Car collections? Nearly every manufacturer has its own, while most nations have sizeable collections (public or private), from the National Motor Museum at Beaulieu in the UK to the Blackhawk Automotive Museum in California to France’s Cité de l'Automobile (formerly the Schlumpf Collection).
What do we have? Bugger all, that's what. There are more museums in the UK just for old tube radios than there are hi-fi museums in the world, while the wonderful Pavek Museum in Minnesota has a smattering of hi-fi equipment, but hardly enough to tell the tale. Even the sublime Science Museum in London, recently home to an active demonstration of the legendary Denham horn loudspeaker of the 1920s, barely gives hi-fi the nod.
Some brands make feeble attempts at displaying their heritage, but of others there is nothing unless private collectors have picked up the banner. I know that Nagra, KEF, B&W, Wilson Audio, and others kept representative collections, but that still doesn't solve the need for a Museum of Music in the Home.
Edgar Villchur (1965)
Music itself is covered, from the Library of Congress to the Rock and Roll Hall of Fame. But where will future generations learn about the achievements of Edgar Villchur, Henry Kloss, Peter Walker, Joe Grado, Sidney Harman, Avery Fisher, Saul Marantz, Guy R. Fountain? Where will they get to hear a "period" system, say, the Linn-Naim package circa 1980 that caused so much aggravation in the UK, or the all-Acoustic Research systems you could once hear in their showrooms in Cambridge, Massachusetts, or the Grand Central Terminal in New York?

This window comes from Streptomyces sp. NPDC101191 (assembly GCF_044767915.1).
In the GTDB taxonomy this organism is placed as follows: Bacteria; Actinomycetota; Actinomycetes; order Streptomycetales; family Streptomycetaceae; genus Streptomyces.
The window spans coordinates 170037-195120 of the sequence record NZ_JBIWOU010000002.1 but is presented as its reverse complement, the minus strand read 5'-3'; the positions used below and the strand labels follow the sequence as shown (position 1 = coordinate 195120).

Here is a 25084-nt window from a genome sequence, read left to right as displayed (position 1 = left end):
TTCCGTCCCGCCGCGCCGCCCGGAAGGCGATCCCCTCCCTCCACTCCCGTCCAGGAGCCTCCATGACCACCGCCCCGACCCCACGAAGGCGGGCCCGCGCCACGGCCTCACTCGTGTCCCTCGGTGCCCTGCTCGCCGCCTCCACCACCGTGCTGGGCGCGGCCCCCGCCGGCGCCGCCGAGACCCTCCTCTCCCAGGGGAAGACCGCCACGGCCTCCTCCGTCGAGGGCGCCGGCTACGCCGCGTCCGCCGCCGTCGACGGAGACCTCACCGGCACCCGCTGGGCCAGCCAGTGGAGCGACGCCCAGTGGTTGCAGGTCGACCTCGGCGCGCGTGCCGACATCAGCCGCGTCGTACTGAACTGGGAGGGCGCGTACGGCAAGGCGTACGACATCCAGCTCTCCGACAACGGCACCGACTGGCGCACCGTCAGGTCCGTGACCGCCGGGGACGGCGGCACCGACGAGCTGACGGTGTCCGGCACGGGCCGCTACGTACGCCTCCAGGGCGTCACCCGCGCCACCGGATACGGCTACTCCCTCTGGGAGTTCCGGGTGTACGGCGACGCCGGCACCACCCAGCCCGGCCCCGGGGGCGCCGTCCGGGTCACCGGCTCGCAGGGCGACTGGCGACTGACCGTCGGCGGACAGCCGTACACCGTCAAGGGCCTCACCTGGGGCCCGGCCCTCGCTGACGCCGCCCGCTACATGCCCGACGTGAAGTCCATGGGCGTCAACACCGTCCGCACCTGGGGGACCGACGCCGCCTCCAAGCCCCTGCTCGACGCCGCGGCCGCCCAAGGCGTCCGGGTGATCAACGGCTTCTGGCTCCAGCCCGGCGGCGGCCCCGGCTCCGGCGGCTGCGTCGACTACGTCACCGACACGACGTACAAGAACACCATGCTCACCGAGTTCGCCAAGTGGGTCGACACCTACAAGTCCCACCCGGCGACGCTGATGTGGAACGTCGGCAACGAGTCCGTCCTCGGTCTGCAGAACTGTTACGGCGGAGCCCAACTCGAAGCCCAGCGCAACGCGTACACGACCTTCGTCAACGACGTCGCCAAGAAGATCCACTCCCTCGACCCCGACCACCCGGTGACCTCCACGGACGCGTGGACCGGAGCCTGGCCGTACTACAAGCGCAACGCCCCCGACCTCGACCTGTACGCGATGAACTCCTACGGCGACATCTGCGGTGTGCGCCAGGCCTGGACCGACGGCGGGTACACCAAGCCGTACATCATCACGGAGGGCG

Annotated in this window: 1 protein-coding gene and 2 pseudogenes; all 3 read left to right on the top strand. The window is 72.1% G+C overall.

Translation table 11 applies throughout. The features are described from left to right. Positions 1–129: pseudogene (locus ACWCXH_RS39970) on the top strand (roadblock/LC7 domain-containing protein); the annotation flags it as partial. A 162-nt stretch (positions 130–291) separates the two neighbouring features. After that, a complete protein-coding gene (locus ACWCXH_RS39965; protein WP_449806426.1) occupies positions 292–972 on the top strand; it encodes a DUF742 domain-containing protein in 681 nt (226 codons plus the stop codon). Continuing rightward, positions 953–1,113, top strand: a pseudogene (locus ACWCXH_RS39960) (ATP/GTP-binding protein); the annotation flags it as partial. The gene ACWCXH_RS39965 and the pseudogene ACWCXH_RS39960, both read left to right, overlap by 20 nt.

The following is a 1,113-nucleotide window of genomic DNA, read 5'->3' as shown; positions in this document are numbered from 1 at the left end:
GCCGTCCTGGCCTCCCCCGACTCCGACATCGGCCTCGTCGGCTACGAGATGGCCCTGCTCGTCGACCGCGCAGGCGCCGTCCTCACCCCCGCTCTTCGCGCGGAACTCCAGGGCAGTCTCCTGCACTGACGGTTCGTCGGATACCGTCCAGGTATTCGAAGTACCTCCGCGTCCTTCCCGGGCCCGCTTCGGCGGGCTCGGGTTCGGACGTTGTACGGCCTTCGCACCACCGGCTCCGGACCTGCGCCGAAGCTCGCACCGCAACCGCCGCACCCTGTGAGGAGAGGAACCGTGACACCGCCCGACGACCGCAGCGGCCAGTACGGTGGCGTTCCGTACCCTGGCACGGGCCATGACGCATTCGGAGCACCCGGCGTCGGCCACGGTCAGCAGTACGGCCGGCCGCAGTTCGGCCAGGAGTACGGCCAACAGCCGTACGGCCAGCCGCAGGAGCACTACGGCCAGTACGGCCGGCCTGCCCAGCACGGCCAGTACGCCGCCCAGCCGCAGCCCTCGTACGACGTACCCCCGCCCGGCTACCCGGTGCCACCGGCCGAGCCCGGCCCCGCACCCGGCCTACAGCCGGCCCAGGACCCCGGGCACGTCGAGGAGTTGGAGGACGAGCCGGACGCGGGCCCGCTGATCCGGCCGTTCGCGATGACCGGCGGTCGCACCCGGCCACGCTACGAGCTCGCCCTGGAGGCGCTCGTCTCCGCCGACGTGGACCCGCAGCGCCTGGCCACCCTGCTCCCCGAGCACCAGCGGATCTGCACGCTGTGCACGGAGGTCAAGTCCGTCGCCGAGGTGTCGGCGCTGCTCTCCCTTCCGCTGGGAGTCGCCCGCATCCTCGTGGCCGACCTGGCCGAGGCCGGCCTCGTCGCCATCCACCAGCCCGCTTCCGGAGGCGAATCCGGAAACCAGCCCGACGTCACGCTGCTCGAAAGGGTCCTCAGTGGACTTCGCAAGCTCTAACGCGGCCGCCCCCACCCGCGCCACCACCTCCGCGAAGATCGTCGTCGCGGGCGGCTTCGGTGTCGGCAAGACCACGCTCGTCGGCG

Sidney Harman (1955)
What all museums and collections offer that we don't have are facilities for researchers, simply because they need to have the materials for their own purposes. You can be certain if, say, the Blackhawk Collection acquired some long-lost Pegaso or Bucciali, they would probably have all the necessary information in their library.
Why are we in this sorry state? Because hi-fi is the only industry I can name that may actually be ashamed of itself. It can't be the geekiness, because geeks now rule. There are computer museums, Star Trek museums, comic-book archives. But hi-fi? Nada. The brands never organized -- the CEA is hardly the champion of specialty audio -- such that they would have a hall of fame or headquarters.
And yet what would be a greater attraction? A museum playing wonderful music on amazing sound systems, at the behest of visitors, or a peanut, shoe, or cheese museum? Go on: Google "peanut museum" and see how many there are. Then do the same for hi-fi and all you get are the Pavek and "virtual museums."
Considering what hi-fi did for the two Cambridges -- in the UK and in Massachusetts -- it's scandalous that neither has a showplace for the hardware that put more quality music playback in the home than any tabletop tube radio ever did. If someone has the guts to organize it, I've got an archive they can have. I'll even throw in some hardware to get it started. And I bet a number of my colleagues would do the same. Maybe that would embarrass the manufacturers into donating something.
While my son will probably want to torch the whole lot and just inherit my wine cellar and wristwatches, I have one comforting thought to console me whenever the sheer quantity of stuff proves overwhelming: at least none of those venal schmucks on Storage Wars will get anywhere near it. I'd rather it were landfill.
. . . Ken Kessler